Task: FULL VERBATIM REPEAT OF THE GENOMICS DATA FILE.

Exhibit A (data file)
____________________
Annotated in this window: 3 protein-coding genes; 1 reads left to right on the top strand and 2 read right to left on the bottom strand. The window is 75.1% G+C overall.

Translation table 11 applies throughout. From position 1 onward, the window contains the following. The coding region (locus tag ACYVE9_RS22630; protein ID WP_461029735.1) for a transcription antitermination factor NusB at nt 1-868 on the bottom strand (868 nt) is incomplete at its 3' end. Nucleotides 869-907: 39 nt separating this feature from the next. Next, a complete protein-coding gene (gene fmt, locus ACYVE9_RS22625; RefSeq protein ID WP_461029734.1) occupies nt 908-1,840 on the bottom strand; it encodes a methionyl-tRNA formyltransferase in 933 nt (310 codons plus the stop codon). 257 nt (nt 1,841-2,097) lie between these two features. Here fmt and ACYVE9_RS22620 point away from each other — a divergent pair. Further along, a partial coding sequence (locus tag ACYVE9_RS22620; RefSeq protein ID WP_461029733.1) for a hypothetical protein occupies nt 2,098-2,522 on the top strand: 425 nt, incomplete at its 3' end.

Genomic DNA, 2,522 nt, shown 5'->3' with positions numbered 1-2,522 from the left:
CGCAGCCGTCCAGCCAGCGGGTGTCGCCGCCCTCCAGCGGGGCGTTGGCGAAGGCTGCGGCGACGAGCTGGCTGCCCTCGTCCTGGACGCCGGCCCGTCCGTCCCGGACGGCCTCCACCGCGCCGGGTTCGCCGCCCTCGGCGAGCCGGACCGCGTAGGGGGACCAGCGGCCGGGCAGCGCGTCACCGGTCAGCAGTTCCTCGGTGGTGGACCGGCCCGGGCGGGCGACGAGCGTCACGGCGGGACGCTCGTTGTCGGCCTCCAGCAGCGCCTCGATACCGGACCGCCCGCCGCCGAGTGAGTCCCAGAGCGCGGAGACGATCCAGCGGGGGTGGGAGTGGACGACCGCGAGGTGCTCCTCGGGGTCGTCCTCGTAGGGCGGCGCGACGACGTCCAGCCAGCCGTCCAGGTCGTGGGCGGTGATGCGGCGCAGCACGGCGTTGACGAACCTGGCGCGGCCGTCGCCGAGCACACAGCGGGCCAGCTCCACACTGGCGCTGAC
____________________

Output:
Annotated in this window: 3 protein-coding genes; 1 reads left to right on the top strand and 2 read right to left on the bottom strand. The window is 75.1% G+C overall.

Translation table 11 applies throughout. From position 1 onward, the window contains the following. The coding region (locus tag ACYVE9_RS22630; protein ID WP_461029735.1) for a transcription antitermination factor NusB at nt 1-868 on the bottom strand (868 nt) is incomplete at its 3' end. Nucleotides 869-907: 39 nt separating this feature from the next. Next, a complete protein-coding gene (gene fmt, locus ACYVE9_RS22625; RefSeq protein ID WP_461029734.1) occupies nt 908-1,840 on the bottom strand; it encodes a methionyl-tRNA formyltransferase in 933 nt (310 codons plus the stop codon). 257 nt (nt 1,841-2,097) lie between these two features. Here fmt and ACYVE9_RS22620 point away from each other — a divergent pair. Further along, a partial coding sequence (locus tag ACYVE9_RS22620; RefSeq protein ID WP_461029733.1) for a hypothetical protein occupies nt 2,098-2,522 on the top strand: 425 nt, incomplete at its 3' end.

Genomic DNA, 2,522 nt, shown 5'->3' with positions numbered 1-2,522 from the left:
CGCAGCCGTCCAGCCAGCGGGTGTCGCCGCCCTCCAGCGGGGCGTTGGCGAAGGCTGCGGCGACGAGCTGGCTGCCCTCGTCCTGGACGCCGGCCCGTCCGTCCCGGACGGCCTCCACCGCGCCGGGTTCGCCGCCCTCGGCGAGCCGGACCGCGTAGGGGGACCAGCGGCCGGGCAGCGCGTCACCGGTCAGCAGTTCCTCGGTGGTGGACCGGCCCGGGCGGGCGACGAGCGTCACGGCGGGACGCTCGTTGTCGGCCTCCAGCAGCGCCTCGATACCGGACCGCCCGCCGCCGAGTGAGTCCCAGAGCGCGGAGACGATCCAGCGGGGGTGGGAGTGGACGACCGCGAGGTGCTCCTCGGGGTCGTCCTCGTAGGGCGGCGCGACGACGTCCAGCCAGCCGTCCAGGTCGTGGGCGGTGATGCGGCGCAGCACGGCGTTGACGAACCTGGCGCGGCCGTCGCCGAGCACACAGCGGGCCAGCTCCACACTGGCGCTGAC